Optimism is giving way to impatience among makers of excavators and heavy machinery that hope their businesses will benefit from President Donald Trumpâs pledge to pump $1 trillion into infrastructure.
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Some machinery makers are concerned over whether Mr. Trump will invest the time needed to win congressional backing for large road, bridge and rail projects. The presidentâs budget, released Thursday, contained scant details of how such a plan might unfold.
âThereâs frustration that the infrastructure priority seems to be sliding,â said Glen Calder, co-owner of Calder Brothers Corp. a Taylors, S.C.-based maker of road pavers and graders. âItâs one of the campaign staples on both sides, and therefore you would expect that thereâs a fair amount of agreement on what should and could and needs to be done.â
More public works projects could lift sales for equipment makers that have battled sluggish activity from construction, farming and mining clients in recent years. Stocks of companies that could benefit from a construction push rose sharply following Mr. Trumpâs election: Machinery giant Deere & Co.âs (NYSE:DE) stock is up 24%, crane and aerial work platform-marker Terex Corp. (NYSE:TEX) 32% and construction management firm AECOM (NYSE:ACM) 30%. Though those stocks are still up sharply from the fall, some have underperformed the broader S&P 500 this year as investors weighed the timing of more infrastructure spending.
The presidentâs budget for the next fiscal year provided little guidance to machinery executives hoping to learn more about the timing or scope of an infrastructure push. The presidentâs budget director, Mick Mulvaney, told reporters that infrastructure isn't the most urgent priority.
âWe think the order is health care, tax policy and then infrastructure,â Mr. Mulvaney said. The administration also hopes accomplishing regulatory reform first will allow âmore bang for the buckâ when it rolls out a more comprehensive plan.
Mr. Trump reiterated his commitment to the infrastructure plan in his February address to Congress, saying that his building boom will rely in part on private investors. House Speaker Paul Ryan has said as little as $25 billion in federal spending could be combined with $975 billion from the private sector.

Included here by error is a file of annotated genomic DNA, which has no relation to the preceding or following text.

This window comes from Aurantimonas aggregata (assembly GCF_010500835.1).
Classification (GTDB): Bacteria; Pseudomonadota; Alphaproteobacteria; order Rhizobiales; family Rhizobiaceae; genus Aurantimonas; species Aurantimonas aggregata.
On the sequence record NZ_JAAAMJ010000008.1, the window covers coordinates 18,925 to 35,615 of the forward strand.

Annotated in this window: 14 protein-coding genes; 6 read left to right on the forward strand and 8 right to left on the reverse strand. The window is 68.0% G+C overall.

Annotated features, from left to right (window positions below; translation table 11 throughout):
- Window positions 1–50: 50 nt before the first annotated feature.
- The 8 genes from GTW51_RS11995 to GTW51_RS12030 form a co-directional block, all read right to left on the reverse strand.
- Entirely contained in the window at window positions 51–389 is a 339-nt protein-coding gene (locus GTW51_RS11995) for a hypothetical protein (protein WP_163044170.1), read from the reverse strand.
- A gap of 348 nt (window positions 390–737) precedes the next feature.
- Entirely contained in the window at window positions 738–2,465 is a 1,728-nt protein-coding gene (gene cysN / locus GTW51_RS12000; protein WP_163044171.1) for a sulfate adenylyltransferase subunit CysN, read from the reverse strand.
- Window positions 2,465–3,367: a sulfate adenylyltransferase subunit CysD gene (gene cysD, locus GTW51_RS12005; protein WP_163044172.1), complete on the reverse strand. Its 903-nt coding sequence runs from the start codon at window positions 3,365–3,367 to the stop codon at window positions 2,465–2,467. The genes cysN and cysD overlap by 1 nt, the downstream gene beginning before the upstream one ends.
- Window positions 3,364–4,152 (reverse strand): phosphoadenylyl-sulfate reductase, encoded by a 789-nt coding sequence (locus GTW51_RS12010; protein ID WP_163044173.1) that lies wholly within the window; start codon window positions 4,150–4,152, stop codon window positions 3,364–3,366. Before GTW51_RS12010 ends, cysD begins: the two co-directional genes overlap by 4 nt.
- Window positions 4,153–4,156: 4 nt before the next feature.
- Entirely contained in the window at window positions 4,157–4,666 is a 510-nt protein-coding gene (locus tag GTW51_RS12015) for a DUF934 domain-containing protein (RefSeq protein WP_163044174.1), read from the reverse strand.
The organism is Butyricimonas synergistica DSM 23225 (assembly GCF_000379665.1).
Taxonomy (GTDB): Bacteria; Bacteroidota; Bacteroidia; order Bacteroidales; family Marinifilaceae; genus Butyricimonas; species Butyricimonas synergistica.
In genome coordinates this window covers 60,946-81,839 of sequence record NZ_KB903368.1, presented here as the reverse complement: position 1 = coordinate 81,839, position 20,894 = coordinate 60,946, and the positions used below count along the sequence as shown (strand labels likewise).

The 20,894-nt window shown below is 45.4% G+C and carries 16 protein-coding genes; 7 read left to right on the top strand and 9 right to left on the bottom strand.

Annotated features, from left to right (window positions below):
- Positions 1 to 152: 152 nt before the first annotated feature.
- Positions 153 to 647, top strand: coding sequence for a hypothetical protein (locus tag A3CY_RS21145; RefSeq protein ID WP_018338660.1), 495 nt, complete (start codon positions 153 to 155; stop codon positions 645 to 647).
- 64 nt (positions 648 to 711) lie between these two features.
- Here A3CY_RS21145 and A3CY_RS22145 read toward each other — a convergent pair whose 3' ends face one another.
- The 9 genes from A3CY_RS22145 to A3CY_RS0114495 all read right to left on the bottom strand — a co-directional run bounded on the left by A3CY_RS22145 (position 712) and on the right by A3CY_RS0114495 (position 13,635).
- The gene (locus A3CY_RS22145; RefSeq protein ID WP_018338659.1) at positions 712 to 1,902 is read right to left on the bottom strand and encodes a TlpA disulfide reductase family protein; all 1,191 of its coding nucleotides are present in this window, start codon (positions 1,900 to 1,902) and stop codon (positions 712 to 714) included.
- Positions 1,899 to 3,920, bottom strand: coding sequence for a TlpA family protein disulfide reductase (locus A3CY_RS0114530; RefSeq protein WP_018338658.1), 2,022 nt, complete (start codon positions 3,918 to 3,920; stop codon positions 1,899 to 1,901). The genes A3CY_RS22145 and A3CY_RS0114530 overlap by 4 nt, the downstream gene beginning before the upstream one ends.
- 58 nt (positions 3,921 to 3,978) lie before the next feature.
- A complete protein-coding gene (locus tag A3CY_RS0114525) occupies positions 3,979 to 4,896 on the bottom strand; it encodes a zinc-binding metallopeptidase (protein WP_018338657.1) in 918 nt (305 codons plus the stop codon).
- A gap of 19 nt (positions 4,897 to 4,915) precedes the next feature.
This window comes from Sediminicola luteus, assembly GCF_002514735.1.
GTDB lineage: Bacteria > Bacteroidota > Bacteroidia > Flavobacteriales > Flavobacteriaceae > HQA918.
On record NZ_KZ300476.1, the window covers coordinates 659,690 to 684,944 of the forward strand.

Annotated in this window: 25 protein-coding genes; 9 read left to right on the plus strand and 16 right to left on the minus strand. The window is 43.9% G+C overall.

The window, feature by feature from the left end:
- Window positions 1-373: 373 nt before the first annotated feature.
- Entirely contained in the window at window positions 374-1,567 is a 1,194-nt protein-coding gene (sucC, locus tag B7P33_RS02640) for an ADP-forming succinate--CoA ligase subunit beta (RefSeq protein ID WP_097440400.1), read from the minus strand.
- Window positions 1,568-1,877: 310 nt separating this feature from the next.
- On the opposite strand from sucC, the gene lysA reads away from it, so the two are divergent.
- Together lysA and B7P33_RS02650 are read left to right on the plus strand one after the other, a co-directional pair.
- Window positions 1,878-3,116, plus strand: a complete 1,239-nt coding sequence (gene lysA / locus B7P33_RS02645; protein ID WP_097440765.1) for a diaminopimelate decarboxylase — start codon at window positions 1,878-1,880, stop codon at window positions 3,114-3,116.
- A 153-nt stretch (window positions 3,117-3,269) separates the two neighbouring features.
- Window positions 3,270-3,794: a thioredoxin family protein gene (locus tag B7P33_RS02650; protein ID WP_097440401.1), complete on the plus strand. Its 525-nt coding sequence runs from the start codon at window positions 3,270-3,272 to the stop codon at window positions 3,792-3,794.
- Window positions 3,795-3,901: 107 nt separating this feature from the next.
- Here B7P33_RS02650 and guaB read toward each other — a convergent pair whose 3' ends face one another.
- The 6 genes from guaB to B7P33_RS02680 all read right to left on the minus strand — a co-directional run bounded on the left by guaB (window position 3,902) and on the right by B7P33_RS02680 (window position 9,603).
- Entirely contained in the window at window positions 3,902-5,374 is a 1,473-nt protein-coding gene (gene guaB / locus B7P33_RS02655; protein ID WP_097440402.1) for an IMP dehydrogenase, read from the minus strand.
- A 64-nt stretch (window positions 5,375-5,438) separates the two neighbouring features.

Without significant increases in federal spending, there may not be many new projects beyond those state and local governments were planning anyway. Analysts say public-private partnerships may not be enough to tackle the countryâs infrastructure needs, in part because local officials are often reluctant to ask voters to foot the bill through tolls or taxes.
If Mr. Trumpâs plan runs into obstacles, he wouldnât be the first president to have his building ambitions stymied.
During his first month in office in 2009, President Barack Obama signed an $800 billion stimulus package that included over $100 billion in funding for infrastructure. Many of the projects didnât break ground for over a year. Some of the funding was never used because projects such as high-speed rail links were abandoned before the work even started.
âThere are very few shovel-ready projects,â said Glenn Hubbard, a Columbia University professor and former Chairman of the Council of Economic Advisers under President George W. Bush. âThe first thing we have to do, if weâre serious about infrastructure, is speed it up.â
A big infrastructure build would benefit the entire economy. When respondents to The Wall Street Journalâs survey of economists raised their averages forecasts for growth in 2018 to 2.5% from 2% before the election, many cited the lift an infrastructure package could provide.
A $1 trillion stimulus program, spread over a decade, would employ over 800,000 workers for five years, according to Moodyâs Analytics, but it would take two years before it reached that scale, and then would taper off in later years. The firm estimates that every $1 increase in federal infrastructure spending will increase gross domestic product by roughly $1.21 in the subsequent year.
But many executives donât expect to see effects of such spending, immediately. They anticipate regulatory reviews like environmental permitting can drag on for years; or, contractors may not need new equipment right away.
âAnything that the new administration did, even if they were there today, you wonât see the benefit of that until 2018 at best,â said Rob Charter, a group president at Peoria, Ill.-based Caterpillar Inc. (NYSE:CAT), the mining and construction machinery giant.
Legislating the spending push could take a back seat to priorities such as overhauling health-care laws and the corporate tax code.
âThey stand in front of the other pieces of the agenda,â Douglas Holtz-Eakin, former director of the Congressional Budget Office and president of the conservative American Action Forum think tank, said at a conference of the National Association of Business Economics. âInfrastructure is going to take a long time.â
Moodyâs projection assumes the federal government would contribute roughly $250 billion. The firm believes a bigger barrier to implementing the plan quickly could be finding enough workers. âThere is a dearth of construction workers in many parts of the country,â said Mark Zandi, chief economist of Moodyâs Analytics, adding that the places with the highest demand for infrastructure are likely to be regions that already have few idle workers.
Still, construction industry executives are hopeful Mr. Trumpâs plans will spell good news for their companies, even if many details remain unclear.
âItâs just an attitude right now,â said John Garrison, chief executive of Terex, which is based in Connecticut. âPeople think that things are going to be better.â